In light of your forthcoming debate on competitiveness within the College, the ETUC and IndustriAll Europe would like to reiterate its suggestions to improve the Green Deal Industrial Plan.
The ETUC and IndustriAll Europe have welcomed the recent European Parliament resolution calling on “the Commission and the Member States to make sure that the EU industrial plan can help to achieve the just transition and its objectives, including the creation of quality jobs with fair working conditions and good pay, the promotion of collective bargaining and respect for collective agreements” (para 43), also to contribute to reach “the objective to achieve at least 80 % coverage of collective bargaining in the Member States, in line with the Directive on Adequate Minimum Wages” (Recital L).
We recall that the US Inflation Reduction Act seeks to tackle the climate crisis while lifting up workers and creating good paying, union jobs across the US. The EU should also take inspiration from the US in combining plans to speed up the transition to a green economy while keeping high quality jobs in Europe with measures to raise wages and working conditions.
The ETUC and IndustriAll Europe are of the view that the best aid for European industry is through investment and support of its workers, including through an anti-crisis mechanism that protects employment and incomes of those on short-time work schemes due to high energy costs. We do not believe in a failed deregulatory agenda based on the ‘one-in-one-out’ principle or an arbitrary ‘competitiveness test’, which we reject.
The ETUC and IndustriAll Europe also share the European Parliament’s call for fresh resources to finance these policies as well as the need to ensure that all Member States are given the same opportunities through the development of additional EU fiscal capacity (as suggested also by the IMF).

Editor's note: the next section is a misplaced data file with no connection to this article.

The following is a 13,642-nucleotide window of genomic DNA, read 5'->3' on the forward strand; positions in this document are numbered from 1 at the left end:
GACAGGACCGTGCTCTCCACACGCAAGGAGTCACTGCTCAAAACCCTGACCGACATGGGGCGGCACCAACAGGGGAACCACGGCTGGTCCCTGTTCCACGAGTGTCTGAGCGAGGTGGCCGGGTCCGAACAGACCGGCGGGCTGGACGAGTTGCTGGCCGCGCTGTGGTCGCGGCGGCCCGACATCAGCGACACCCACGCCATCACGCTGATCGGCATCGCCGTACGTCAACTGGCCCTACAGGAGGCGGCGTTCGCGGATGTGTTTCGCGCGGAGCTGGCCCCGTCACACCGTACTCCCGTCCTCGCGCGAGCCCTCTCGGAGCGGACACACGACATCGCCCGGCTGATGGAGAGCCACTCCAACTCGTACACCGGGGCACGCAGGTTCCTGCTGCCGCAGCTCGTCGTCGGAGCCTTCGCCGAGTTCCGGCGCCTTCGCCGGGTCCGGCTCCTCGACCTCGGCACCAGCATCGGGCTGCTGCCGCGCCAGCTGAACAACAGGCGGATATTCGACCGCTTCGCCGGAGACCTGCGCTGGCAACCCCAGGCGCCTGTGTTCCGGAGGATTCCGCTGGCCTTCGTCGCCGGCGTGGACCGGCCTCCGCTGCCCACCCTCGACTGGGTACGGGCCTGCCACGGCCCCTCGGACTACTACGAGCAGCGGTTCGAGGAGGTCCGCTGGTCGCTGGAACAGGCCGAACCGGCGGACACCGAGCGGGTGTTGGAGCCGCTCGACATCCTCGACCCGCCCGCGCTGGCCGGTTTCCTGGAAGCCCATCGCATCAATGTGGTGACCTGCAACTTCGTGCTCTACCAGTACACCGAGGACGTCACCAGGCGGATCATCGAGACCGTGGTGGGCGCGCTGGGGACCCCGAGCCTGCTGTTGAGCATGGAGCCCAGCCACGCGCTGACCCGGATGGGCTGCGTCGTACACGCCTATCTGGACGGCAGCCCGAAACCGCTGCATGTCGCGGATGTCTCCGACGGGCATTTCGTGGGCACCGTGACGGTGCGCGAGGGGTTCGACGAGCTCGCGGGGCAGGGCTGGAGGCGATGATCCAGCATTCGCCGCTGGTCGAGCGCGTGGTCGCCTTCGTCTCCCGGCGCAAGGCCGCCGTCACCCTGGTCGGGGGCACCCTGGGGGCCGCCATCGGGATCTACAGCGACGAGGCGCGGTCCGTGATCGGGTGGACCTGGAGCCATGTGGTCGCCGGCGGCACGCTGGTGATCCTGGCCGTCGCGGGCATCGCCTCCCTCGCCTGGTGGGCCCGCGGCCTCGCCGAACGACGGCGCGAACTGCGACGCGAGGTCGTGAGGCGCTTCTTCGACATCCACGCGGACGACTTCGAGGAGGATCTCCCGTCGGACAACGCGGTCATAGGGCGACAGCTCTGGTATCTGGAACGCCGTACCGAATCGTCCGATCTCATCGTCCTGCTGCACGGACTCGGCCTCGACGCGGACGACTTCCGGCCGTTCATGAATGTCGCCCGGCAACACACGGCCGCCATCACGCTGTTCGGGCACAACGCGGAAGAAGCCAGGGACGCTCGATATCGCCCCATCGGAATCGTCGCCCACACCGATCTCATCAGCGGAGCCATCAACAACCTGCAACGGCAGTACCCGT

We reiterate our call that any public European and national support and funding and state aid, including tax credits, be conditional on the recipients’ offering quality jobs and working conditions, access to training, respect of collective agreements and not paying out extraordinary dividends while the company is in receipt of public aid.
This is in line with the EP call “to make EU funding conditional on relevant requirements linked to public policy objectives, in particular social, environmental and financial requirements, and respect EU labour rights, standards and improved working conditions” (para 21).
It is also very important that – already in the framework of the Green Deal Industrial Plan – public procurement rules be a vehicle to ensure public funds contribute to promote collective bargaining and that only companies that respect workers and trade union rights and negotiate with trade unions obtain public contracts / public support, as called for by the European Parliament resolution.
These are the social conditionalities currently lacking in the Green Deal Industrial Plan and we urge the College to include in their discussion. There should be no blank cheques for companies which don’t respect workers’ rights. Europe should grasp this opportunity to raise living standards at the same time as cutting greenhouse gas emissions by including clear social conditionalities in the Green Deal Industrial Plan.
We look forward to continuing to contribute to this debate.
Esther Lynch Luc Triangle
ETUC General Secretary General Secretary IndustriALL Europe